When her infant son was diagnosed with fatal pulmonary hypertension, Elaine Pagels' spiritual and intellectual quest took on a new urgency, leading her to explore historical and archeological sources and to investigate what Jesus and his teachings meant to his followers before the invention of doctrine, and before the invention of Christianity as we know it.
The astonishing discovery of the Gospel of Thomas, along with more than 50 other early Christian texts unknown since antiquity, offers startling clues. Pagels compares such sources as Thomas' gospel (which claims to give Jesus' secret teaching, and finds its closest affinities with kabbalah) with the canonic texts to show how Christian leaders chose to include some gospels and exclude others from the collection we have come to know as the New Testament. To stabilize the emerging Christian church in times of devastating persecution, the church fathers constructed the canon, creed, and hierarchy, and, in the process, suppressed many of its spiritual resources.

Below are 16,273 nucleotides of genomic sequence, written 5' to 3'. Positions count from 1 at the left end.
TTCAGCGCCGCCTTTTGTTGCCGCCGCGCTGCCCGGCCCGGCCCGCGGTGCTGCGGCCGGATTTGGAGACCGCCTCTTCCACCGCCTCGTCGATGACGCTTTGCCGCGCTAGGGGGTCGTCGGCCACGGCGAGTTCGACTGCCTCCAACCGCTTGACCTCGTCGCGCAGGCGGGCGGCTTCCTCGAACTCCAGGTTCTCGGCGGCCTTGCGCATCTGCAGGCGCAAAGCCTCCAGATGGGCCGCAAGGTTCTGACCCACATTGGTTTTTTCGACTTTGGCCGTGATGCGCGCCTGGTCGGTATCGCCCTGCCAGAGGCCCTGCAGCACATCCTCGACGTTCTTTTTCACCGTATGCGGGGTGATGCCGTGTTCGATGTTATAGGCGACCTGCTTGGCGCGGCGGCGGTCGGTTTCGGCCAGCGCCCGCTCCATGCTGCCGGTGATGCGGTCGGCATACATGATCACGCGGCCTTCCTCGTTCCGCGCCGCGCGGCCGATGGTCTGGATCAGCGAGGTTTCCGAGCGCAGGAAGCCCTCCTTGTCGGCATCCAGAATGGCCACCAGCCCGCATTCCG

Drawing on new scholarship, her own and that of an international group of scholars, that has come to light since the publication in 1979 of The Gnostic Gospels, Pagels shows that what matters about Christianity involves much more than any one set of beliefs. Traditions embodied in Judaism and Christianity can powerfully affect us in heart, mind, and spirit, inspire visions of a new society based on practicing justice and love, even heal and transform us.
©2003 Elaine Pagels; (P)2004 Random House, Inc. Random House Audio, a division of Random House, Inc.
"Exhilarating reading, Pagels's book offers a model of careful and thoughtful scholarship in the lively and exciting prose of a good mystery writer." (Publishers Weekly)
"A fresh and exciting work of theology and spirituality." (Booklist)
"With the winning combination of sound scholarship, deep insight and crystal-clear prose style that distinguishes all her work, Pagels portrays the great variety of beliefs, teachings and practices that were found among the earliest Christians." (Los Angeles Times)
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